Sonya Lacey, Wipe (2), 2018
Wipe (2), 2018
newspaper, spray cleaner and conservation tape
205 x 135mm (unframed)
555m x 465mm (framed)
“The correlation between water and print began for Lacey after learning of and filming the disused swimming pool in the basement of the St Bride Foundation [London],” writes curator Melanie Oliver. “Established in 1891, the Foundation originally provided a place for employees from the Fleet Street publishing industry to relax and socialise. Workers from the newspaper printers would immerse themselves in this murky swimming pool, washing off the residual ink and news of the day... Transforming this history, Lacey washed sheets of the local newspaper until the content dissolved, turning newsworthy images and articles into abstract forms of muted, grainy colour... This process of translation and mediation follows her ongoing interest in the fluidity of language and the instability of information systems.” (2018)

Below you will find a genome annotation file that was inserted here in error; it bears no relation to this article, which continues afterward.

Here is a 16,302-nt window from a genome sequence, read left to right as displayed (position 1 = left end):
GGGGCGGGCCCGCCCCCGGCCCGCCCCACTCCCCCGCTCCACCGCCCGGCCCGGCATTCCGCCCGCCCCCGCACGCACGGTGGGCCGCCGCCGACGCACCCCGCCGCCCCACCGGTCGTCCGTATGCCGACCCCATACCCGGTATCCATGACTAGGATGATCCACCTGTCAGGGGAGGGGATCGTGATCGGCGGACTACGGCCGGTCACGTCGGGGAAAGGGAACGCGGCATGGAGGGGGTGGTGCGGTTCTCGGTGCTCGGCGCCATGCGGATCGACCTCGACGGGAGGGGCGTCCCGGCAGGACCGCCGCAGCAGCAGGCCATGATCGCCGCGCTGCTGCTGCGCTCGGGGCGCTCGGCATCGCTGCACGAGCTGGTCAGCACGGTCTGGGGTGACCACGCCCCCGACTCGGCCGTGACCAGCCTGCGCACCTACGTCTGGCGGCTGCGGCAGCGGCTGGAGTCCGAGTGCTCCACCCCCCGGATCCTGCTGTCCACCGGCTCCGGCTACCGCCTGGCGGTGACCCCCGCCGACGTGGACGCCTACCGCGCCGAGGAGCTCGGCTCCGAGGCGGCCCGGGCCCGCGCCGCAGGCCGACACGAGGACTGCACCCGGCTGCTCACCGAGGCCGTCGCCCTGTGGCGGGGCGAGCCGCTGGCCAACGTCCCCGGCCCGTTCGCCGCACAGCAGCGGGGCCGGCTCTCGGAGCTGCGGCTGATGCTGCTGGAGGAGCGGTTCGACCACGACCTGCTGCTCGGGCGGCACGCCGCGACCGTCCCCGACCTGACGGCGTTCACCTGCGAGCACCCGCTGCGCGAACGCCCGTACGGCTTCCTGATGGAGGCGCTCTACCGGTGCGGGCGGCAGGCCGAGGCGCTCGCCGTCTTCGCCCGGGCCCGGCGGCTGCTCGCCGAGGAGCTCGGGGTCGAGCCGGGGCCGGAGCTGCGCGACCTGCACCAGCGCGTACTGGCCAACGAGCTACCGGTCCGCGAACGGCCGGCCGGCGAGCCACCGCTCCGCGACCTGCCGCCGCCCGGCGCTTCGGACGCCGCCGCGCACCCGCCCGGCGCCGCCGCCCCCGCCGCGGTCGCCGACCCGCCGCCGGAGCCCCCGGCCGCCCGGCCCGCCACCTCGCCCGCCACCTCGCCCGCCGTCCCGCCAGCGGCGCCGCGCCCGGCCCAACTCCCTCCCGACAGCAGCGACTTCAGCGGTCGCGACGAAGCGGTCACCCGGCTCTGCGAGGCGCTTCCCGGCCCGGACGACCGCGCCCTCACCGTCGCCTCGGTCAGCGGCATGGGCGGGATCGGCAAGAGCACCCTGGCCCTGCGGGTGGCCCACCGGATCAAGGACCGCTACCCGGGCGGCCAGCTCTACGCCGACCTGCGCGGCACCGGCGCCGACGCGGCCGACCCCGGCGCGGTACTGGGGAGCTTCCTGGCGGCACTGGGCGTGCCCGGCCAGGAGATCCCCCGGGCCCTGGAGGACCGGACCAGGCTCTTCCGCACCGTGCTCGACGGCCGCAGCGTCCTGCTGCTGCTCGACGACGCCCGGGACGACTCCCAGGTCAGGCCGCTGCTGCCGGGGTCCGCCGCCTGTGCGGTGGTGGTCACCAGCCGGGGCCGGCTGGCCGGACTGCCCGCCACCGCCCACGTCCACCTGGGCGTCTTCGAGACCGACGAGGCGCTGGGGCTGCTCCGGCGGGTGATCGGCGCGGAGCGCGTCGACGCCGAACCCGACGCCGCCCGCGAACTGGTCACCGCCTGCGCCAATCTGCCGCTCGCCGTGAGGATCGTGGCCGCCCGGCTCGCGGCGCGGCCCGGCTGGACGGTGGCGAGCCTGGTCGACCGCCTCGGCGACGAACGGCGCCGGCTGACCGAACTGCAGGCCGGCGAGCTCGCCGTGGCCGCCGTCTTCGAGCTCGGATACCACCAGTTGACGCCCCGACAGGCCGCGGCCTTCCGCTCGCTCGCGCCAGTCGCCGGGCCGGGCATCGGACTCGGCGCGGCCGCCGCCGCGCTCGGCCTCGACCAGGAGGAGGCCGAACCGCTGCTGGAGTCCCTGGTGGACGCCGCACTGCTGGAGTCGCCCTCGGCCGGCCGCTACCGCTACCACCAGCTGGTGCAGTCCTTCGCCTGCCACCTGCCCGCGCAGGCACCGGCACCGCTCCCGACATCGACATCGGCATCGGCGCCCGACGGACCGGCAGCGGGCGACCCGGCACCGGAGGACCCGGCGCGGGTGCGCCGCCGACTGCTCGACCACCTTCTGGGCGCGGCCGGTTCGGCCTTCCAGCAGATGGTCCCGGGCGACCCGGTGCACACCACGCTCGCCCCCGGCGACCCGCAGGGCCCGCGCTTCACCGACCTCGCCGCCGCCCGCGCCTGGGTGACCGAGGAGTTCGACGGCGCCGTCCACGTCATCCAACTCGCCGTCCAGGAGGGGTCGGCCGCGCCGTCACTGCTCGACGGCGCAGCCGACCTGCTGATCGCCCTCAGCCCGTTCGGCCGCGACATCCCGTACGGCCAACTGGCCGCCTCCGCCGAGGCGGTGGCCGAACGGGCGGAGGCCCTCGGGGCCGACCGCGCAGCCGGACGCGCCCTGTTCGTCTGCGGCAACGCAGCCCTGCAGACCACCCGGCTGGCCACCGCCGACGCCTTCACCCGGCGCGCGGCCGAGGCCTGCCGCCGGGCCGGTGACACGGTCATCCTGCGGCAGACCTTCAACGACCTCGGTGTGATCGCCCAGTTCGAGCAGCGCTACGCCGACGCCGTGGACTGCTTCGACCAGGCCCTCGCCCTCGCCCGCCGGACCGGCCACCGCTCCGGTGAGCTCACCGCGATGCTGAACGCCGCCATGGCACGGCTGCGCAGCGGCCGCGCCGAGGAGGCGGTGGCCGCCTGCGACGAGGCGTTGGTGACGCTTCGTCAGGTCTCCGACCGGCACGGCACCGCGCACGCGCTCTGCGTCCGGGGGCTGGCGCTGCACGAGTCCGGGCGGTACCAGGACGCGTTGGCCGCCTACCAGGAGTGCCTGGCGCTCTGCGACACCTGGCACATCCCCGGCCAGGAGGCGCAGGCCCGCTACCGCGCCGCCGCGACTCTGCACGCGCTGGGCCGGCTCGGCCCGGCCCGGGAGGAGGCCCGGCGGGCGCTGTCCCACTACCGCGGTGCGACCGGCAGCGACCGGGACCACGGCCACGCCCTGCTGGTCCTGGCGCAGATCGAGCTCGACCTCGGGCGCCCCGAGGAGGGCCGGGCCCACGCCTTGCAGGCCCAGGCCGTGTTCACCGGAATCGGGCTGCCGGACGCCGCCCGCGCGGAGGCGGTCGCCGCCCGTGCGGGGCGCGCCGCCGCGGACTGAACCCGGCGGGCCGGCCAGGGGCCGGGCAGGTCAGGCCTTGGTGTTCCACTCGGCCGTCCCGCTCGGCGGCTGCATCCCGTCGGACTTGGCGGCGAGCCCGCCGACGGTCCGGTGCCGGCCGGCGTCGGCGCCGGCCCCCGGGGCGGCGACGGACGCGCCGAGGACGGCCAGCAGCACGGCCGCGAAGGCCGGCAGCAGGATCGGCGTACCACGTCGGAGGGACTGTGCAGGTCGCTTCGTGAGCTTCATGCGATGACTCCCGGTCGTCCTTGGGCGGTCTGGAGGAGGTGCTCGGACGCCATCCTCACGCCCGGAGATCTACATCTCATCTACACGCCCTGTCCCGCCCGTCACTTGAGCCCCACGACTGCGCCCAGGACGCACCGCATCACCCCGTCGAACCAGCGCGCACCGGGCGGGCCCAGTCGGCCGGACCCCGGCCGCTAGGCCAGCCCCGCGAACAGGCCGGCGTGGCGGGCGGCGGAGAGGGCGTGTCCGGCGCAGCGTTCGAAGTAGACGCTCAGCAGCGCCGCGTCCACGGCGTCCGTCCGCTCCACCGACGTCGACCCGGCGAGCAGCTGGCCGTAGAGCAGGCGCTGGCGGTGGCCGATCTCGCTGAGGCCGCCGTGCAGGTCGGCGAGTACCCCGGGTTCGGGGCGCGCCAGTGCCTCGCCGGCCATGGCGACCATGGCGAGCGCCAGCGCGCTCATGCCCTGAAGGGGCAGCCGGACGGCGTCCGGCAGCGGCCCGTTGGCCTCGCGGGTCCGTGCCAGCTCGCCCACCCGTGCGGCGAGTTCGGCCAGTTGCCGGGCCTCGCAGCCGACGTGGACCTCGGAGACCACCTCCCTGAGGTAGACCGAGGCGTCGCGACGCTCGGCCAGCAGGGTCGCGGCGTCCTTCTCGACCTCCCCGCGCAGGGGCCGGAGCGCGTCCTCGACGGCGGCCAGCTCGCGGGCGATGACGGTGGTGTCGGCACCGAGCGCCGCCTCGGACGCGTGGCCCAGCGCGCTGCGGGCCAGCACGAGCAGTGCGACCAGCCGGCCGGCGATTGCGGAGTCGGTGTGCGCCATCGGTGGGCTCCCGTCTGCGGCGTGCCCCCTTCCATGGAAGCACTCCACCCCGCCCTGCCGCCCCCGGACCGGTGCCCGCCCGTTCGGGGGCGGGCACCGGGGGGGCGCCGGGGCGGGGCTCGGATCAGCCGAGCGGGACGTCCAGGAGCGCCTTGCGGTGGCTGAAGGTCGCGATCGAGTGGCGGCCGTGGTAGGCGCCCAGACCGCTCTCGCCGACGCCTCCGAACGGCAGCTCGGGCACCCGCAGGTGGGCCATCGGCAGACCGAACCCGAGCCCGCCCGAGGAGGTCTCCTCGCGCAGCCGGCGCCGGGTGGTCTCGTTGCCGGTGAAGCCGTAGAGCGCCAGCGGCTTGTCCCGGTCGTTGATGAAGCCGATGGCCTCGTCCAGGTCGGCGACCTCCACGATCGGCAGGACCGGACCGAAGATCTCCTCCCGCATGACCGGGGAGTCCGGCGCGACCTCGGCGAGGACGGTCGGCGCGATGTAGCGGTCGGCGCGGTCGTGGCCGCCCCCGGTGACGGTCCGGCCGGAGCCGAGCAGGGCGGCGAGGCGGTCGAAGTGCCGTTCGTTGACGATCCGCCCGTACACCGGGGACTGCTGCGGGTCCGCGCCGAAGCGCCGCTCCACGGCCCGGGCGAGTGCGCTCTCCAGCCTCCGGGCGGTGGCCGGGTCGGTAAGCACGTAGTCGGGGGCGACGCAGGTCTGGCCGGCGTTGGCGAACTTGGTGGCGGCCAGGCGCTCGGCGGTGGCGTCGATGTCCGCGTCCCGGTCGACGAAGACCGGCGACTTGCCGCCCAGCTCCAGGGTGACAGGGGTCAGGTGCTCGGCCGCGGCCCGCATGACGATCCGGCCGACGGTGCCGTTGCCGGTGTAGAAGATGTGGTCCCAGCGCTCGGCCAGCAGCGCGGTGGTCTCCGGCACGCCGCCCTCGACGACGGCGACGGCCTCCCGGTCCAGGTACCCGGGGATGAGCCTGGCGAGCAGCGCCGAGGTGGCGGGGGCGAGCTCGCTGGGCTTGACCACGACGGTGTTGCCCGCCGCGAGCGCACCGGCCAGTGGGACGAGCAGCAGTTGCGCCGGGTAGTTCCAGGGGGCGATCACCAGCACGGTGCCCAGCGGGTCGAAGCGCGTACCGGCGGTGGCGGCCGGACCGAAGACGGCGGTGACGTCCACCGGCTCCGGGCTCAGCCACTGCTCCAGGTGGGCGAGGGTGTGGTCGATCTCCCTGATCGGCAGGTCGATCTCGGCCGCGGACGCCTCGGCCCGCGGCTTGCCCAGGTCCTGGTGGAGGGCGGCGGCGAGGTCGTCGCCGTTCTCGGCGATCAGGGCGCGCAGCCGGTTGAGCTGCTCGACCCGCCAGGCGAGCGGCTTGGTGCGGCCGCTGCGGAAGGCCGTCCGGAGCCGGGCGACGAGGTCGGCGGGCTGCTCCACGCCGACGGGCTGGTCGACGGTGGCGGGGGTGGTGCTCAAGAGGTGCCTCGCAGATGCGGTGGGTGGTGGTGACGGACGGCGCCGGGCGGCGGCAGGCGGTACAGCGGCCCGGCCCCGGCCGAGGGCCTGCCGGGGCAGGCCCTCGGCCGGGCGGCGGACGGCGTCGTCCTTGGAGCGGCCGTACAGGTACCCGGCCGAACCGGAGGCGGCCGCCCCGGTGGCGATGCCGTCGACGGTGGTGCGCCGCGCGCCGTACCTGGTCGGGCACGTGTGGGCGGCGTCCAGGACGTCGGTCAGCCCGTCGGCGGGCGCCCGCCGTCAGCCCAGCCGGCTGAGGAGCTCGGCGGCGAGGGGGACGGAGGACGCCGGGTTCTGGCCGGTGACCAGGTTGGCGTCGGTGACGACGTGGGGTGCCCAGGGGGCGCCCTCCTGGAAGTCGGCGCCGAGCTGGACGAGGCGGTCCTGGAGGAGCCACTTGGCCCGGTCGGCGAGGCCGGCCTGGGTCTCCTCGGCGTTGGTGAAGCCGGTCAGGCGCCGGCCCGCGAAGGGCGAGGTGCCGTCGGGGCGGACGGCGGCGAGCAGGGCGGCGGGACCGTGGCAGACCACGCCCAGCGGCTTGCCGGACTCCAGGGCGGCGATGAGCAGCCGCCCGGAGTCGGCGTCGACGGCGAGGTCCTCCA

Sonya Lacey (b. 1976, New Zealand) is a Tauranga-based artist whose practice focuses on forms of communications within spoken, printed, and online scenarios. She works with a variety of mediums including performance, video, and installation often drawing on historical references to speculate on the specificity of socio-technological discourses. Alongside her studio practice, Lacey is also interested in curatorial, publishing, and collaborative methodologies. Together with Sarah Rose, she established the collaborative research project lightreading. (Centre for Contemporary Art Singapore)
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